Belize City & District Guide
Belize City & Belize District Overview
When many hear about the Belize District, they think about Belize City, the largest city in the country. But this district, along Belize's eastern coast, is quite a bit more.
The Belize District includes the most visited cayes like Ambergris Caye, Caye Caulker, and tiny St. George's Caye (the capital of Belize in the 1700s). It also contains Turneffe Atoll - Belize's largest of our three atolls. This area is world-renowned for both diving and sport fishing. Turneffe is home to a few resorts but is otherwise sparsely populated and absolutely gorgeous. You can read about my visit to tiny Calabash Caye at Turneffe Atoll here.
The Belize District is also the home to the lush Belize River valley, which was the first area colonized by the British for logwood (used for dye) and other timber. And, of course, it is home to Belize's biggest city - by a long shot! Belize City. In the Belize District. In the country of Belize.
The country of Belize has only two official cities. One is the small capital city of Belmopan in the Cayo district, with about 20,000 residents, and the second, is seaside Belize City with over 75,000. Belize City is not generally considered a visitor stop, but more of a jump-off point for those who want to explore other sites and destinations throughout the area and country.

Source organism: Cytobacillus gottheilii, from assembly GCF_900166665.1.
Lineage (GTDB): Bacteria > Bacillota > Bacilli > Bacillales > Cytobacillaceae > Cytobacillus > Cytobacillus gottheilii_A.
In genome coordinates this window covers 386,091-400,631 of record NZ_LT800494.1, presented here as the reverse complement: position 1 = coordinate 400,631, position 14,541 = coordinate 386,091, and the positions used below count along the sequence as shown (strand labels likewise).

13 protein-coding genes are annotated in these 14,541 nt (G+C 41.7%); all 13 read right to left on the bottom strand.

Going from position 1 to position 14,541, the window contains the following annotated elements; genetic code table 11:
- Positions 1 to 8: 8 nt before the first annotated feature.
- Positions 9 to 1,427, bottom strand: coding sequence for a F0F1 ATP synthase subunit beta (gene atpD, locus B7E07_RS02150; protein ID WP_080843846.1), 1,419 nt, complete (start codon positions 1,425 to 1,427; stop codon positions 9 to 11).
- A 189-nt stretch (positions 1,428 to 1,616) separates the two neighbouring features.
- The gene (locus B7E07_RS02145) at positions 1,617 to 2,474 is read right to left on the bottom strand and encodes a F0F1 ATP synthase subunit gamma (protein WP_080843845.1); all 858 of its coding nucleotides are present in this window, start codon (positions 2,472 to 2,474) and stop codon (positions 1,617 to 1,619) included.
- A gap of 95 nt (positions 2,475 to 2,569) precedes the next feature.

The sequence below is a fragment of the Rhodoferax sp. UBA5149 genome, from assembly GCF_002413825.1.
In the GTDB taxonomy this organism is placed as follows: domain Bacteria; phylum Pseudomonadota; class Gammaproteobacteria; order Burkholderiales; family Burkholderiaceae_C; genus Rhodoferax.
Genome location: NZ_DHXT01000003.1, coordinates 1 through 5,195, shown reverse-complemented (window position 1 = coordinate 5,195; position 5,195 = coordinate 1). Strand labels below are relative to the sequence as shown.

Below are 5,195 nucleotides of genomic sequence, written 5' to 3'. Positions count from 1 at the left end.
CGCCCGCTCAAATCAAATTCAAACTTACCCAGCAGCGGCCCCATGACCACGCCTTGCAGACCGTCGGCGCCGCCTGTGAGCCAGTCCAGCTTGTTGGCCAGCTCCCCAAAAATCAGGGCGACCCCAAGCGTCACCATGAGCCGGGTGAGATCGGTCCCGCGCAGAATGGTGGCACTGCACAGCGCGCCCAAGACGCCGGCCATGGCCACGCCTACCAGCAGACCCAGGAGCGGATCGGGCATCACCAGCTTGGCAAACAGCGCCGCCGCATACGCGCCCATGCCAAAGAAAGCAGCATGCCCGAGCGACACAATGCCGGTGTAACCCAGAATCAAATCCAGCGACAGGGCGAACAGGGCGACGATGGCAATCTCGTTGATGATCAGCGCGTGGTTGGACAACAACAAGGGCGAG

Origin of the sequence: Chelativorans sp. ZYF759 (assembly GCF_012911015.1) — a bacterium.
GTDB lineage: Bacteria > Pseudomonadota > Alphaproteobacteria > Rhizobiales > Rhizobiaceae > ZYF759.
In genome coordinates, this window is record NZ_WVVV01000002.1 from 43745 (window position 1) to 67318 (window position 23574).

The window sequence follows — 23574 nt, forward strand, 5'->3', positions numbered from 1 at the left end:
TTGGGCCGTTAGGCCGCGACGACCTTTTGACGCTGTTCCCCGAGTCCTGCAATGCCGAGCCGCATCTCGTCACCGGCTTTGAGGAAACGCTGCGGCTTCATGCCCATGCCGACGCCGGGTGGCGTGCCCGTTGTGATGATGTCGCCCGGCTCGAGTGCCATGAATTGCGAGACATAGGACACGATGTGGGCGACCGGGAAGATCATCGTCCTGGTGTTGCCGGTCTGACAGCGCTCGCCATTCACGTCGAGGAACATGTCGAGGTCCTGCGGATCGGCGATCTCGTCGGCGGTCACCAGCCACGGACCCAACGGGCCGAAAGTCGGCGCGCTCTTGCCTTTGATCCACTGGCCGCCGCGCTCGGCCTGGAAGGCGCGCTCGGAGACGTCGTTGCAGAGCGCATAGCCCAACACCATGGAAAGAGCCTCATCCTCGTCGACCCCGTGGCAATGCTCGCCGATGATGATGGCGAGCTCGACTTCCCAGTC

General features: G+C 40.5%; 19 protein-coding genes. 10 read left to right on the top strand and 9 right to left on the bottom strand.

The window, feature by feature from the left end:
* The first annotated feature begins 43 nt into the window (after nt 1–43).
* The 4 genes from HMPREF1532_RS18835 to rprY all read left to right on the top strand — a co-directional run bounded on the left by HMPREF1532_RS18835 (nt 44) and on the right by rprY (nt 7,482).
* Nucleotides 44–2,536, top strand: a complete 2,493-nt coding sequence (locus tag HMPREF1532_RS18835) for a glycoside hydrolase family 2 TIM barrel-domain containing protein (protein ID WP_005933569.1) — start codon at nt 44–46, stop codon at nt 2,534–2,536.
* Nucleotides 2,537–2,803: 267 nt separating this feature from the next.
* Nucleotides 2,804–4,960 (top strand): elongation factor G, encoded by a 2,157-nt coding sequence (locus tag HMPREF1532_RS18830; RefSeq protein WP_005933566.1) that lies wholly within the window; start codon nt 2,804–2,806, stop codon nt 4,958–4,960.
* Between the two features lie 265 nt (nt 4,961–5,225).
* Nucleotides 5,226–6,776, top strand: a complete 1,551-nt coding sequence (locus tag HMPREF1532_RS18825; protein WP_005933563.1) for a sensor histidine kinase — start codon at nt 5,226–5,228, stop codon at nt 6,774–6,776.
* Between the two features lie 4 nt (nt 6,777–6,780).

Belize's only international airport, Philip Goldson International, is located about 10 miles outside the City (often just called "Belize" just to make things more confusing!) in the country's largest village, Ladyville. It's a 15-30 minute taxi ride - depending on traffic - to Belize City from the international airport.
Things to Do in Belize City
Belize City is the country's largest urban center. And while no longer the country's capital*, Belize City is the undisputed center for business, commerce, and shopping. There are some good restaurants, museums, shops and sights, so if you are in Belize for an extended period, consider visiting the biggest and oldest city....even if just for a day.
* The capital was moved in 1970 after the devastating Hurricane Hattie destroyed up to 3/4 of the city in 1961. The government offices were shifted from coastal (and often below sea level) Belize City, 50 miles inland to the Cayo District and the (now) city of Belmopan.
Here are articles about my visits to Belize City - I travel from my home in San Pedro to Belize City by water taxi at least 5 or 6 times a year to shop or for a doctor's appointment, or just en route to another location on the mainland. I always try to eat something different and delicious and take a walk around for lots of pictures. There are some very pretty parts of the city - especially the historic Fort George area by the seafront.